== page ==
I tried to play the original Doom once. I found it a bit too janky for my tastes, the lack of proper mouse-look (only horizontal motion) subtly off-putting, ultimately not quite feeling where all the legends came from. I have yet to play the 2016 reboot.
But the comic is an enduring classic, fanfic Repercussions of Evil always gets a laugh, I actually quite enjoyed the film and engine-mate Quake 4 will always have a place in my heart; so, needing something short and sharp to tide me over until the enhanced edition of Divinity: Original Sin 2 comes out, I found Doom 3 on sale…
I have to concede that this is the “BFG Edition” and judging by the internet that did nothing but ruin a great game (a game which had been lamented in almost every article I’d ever read about it up to that point… how bizarre). Why do I do this to myself? Who knows!
The weirdest thing is that Doom 3 starts off like an RPG. It’s normal enough for an FPS to ease you in gently with a non-combat area, but there are a plethora of little details to absorb on your way from your transport ship to your new captain. Immediately as you begin, there’s an interactive computer screen that gives some suspicious details for the cargo manifest of the transport you’ve just stepped off — a few “weapons and ammo” and rather more “contains organic material, do not open” and “classified” to set the tone.
Move further along and there are people to talk to and conversations to overhear. There is an information kiosk playing a very detailed orientation video about working for the UAC on Mars. Once you get your PDA, there are computer consoles with e-mail messages to download.
All this, from the direct successor to the original daft run ‘n’ gun shooter!
Not that I’m complaining at all. The amount of detail they’ve poured into the world-building is fascinating, and even once the gates of Hell open and the demons start rampaging these details continue. As you traverse specific parts of the facility, for example, more information monitors play videos to introducing some of the miraculous machines you’re walking past. The PDAs of dead workers function as the classic key-cards that allow you to progress, but they also contain audio logs and written e-mails.
There are even code-locked crates that offer bonus loot, though this is an area where the game stumbles a little — because the code to any given crate is usually on a log within a 20-foot radius. There’s no exploration required here, it’s still a very very very linear shooter. I always love a good key code but it feels like a slightly wasted effort, like they’re here to tick an RPG-lite box the same way cursory multiplayer modes were jammed into singleplayer games for marketing purposes (the gog edition of Doom 3 has multiplayer disabled; I don’t care but you might).
Okay, so turning Doom into Deus Ex is a thought experiment for another day. What else does it actually have to offer?
The environments do get pretty samey after a while. You’re in a Martian base and barring a few very short outdoor areas (like, hilariously short, so short you’d expect them just to have covered over them anyway) it’s a constant set of winding corridors and control rooms.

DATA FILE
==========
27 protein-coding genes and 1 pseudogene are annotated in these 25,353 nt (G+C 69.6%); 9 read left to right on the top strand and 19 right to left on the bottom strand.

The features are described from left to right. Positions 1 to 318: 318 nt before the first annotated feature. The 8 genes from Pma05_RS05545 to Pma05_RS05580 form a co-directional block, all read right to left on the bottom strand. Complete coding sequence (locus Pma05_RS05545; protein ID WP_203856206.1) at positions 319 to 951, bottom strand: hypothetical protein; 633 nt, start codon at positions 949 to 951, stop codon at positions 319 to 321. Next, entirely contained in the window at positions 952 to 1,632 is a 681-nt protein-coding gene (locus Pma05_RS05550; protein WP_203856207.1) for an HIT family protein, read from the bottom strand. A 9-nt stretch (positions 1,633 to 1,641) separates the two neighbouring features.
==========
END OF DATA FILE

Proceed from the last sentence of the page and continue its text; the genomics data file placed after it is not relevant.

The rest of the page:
I think the problem I have is that it doesn’t feel much like a meaningful place. Although there are decorative doors and blocked hallways that suggest places outside the golden path, the rooms that you do visit are connected in strange ways with twists and turns that might make for interesting gameplay spaces but have no plausibility as a Martian research base.
Fair enough, this is Doom, we’re not exactly here for deeper meaning, but I think the lack of realism from that angle is what contributes to things feeling so samey. Perhaps if the base was designed as a place first and then twisted into a game space it might have been more interesting to traverse?
On the other hand, there is plenty of masterful background detail crammed into those odd places.
Although most machines are beyond reach, plenty of rooms contain intricate mechanisms of conveyor belts, moving arms and laser beams, all twisting and turning and pumping as you go. Although, much like the base layout, very little of this makes any sense (it works better in Quake 4 because the Strogg base is built by aliens for alien purposes, whereas Doom 3‘s Mars City is 100% human) it’s beautifully mesmerising to watch the pieces in their endless dance after you’ve cleared an area.
Unfortunately the shooting isn’t really all that up to much. I never thought of the Quakes as particularly charismatic games, but goodness me, Doom 3 is a bit of a slog. The roster has the sum total of zero fun guns — you get a pistol, a shotgun, a machine gun, hand grenades (with such a short throwing range that you might as well not bother), a better machine gun, a plasma gun (an even better machine gun), a rocket launcher… and that’s kind of it.
The BFG 9000 makes an appearance far too late in the day (though I was taunted with one in a locked room whose code I never found), and the chainsaw is mildly amusing against easy opponents but the game is so constrained it never feels like time to use it. After going into Hell you do come back with the Soul Cube, which is a guaranteed one-hit-kill that steals health too, but since it requires five kills with any other weapon to recharge it’s more of an irritation than a genuine superweapon reward.
You know what though? I’m still quite enjoying it. It is about as generic as they come and the constant darkness and flickering lights do it no favours, but it’s still devilishly well put together. And perhaps it’s worth it for those stray thoughts that keep bubbling up — ah, what could it have been as a more heavily story-driven FPS-RPG…?